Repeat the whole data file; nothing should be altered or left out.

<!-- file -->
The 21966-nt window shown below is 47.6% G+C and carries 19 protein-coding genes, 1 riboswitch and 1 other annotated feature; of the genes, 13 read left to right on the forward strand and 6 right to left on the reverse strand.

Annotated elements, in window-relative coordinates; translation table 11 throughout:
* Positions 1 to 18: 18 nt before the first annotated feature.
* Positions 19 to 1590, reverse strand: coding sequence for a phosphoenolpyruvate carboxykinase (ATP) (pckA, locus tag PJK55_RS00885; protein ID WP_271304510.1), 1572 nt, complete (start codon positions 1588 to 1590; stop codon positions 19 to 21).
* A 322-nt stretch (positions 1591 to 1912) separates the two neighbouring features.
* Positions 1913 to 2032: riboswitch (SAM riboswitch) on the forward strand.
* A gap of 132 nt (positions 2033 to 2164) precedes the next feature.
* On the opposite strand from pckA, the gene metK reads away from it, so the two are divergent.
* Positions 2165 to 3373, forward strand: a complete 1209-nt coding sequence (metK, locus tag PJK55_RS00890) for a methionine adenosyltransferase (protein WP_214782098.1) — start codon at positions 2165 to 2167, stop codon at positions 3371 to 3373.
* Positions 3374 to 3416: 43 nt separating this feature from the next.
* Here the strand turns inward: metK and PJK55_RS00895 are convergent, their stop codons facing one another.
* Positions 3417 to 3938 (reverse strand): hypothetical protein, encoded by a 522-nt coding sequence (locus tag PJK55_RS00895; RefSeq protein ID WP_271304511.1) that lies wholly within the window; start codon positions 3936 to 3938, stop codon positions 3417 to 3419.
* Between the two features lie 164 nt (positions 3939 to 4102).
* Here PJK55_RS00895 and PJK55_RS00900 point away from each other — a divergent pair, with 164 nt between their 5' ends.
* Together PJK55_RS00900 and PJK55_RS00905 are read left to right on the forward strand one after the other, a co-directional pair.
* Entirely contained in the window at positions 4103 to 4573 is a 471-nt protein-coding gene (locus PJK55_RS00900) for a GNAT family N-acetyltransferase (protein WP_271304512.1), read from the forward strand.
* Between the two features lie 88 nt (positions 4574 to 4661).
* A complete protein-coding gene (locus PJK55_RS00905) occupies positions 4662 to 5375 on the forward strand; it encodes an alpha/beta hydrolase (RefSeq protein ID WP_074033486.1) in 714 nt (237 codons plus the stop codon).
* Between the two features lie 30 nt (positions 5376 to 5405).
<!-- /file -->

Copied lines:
The 21966-nt window shown below is 47.6% G+C and carries 19 protein-coding genes, 1 riboswitch and 1 other annotated feature; of the genes, 13 read left to right on the forward strand and 6 right to left on the reverse strand.

Annotated elements, in window-relative coordinates; translation table 11 throughout:
* Positions 1 to 18: 18 nt before the first annotated feature.
* Positions 19 to 1590, reverse strand: coding sequence for a phosphoenolpyruvate carboxykinase (ATP) (pckA, locus tag PJK55_RS00885; protein ID WP_271304510.1), 1572 nt, complete (start codon positions 1588 to 1590; stop codon positions 19 to 21).
* A 322-nt stretch (positions 1591 to 1912) separates the two neighbouring features.
* Positions 1913 to 2032: riboswitch (SAM riboswitch) on the forward strand.
* A gap of 132 nt (positions 2033 to 2164) precedes the next feature.
* On the opposite strand from pckA, the gene metK reads away from it, so the two are divergent.
* Positions 2165 to 3373, forward strand: a complete 1209-nt coding sequence (metK, locus tag PJK55_RS00890) for a methionine adenosyltransferase (protein WP_214782098.1) — start codon at positions 2165 to 2167, stop codon at positions 3371 to 3373.
* Positions 3374 to 3416: 43 nt separating this feature from the next.
* Here the strand turns inward: metK and PJK55_RS00895 are convergent, their stop codons facing one another.
* Positions 3417 to 3938 (reverse strand): hypothetical protein, encoded by a 522-nt coding sequence (locus tag PJK55_RS00895; RefSeq protein ID WP_271304511.1) that lies wholly within the window; start codon positions 3936 to 3938, stop codon positions 3417 to 3419.
* Between the two features lie 164 nt (positions 3939 to 4102).
* Here PJK55_RS00895 and PJK55_RS00900 point away from each other — a divergent pair, with 164 nt between their 5' ends.
* Together PJK55_RS00900 and PJK55_RS00905 are read left to right on the forward strand one after the other, a co-directional pair.
* Entirely contained in the window at positions 4103 to 4573 is a 471-nt protein-coding gene (locus PJK55_RS00900) for a GNAT family N-acetyltransferase (protein WP_271304512.1), read from the forward strand.
* Between the two features lie 88 nt (positions 4574 to 4661).
* A complete protein-coding gene (locus PJK55_RS00905) occupies positions 4662 to 5375 on the forward strand; it encodes an alpha/beta hydrolase (RefSeq protein ID WP_074033486.1) in 714 nt (237 codons plus the stop codon).
* Between the two features lie 30 nt (positions 5376 to 5405).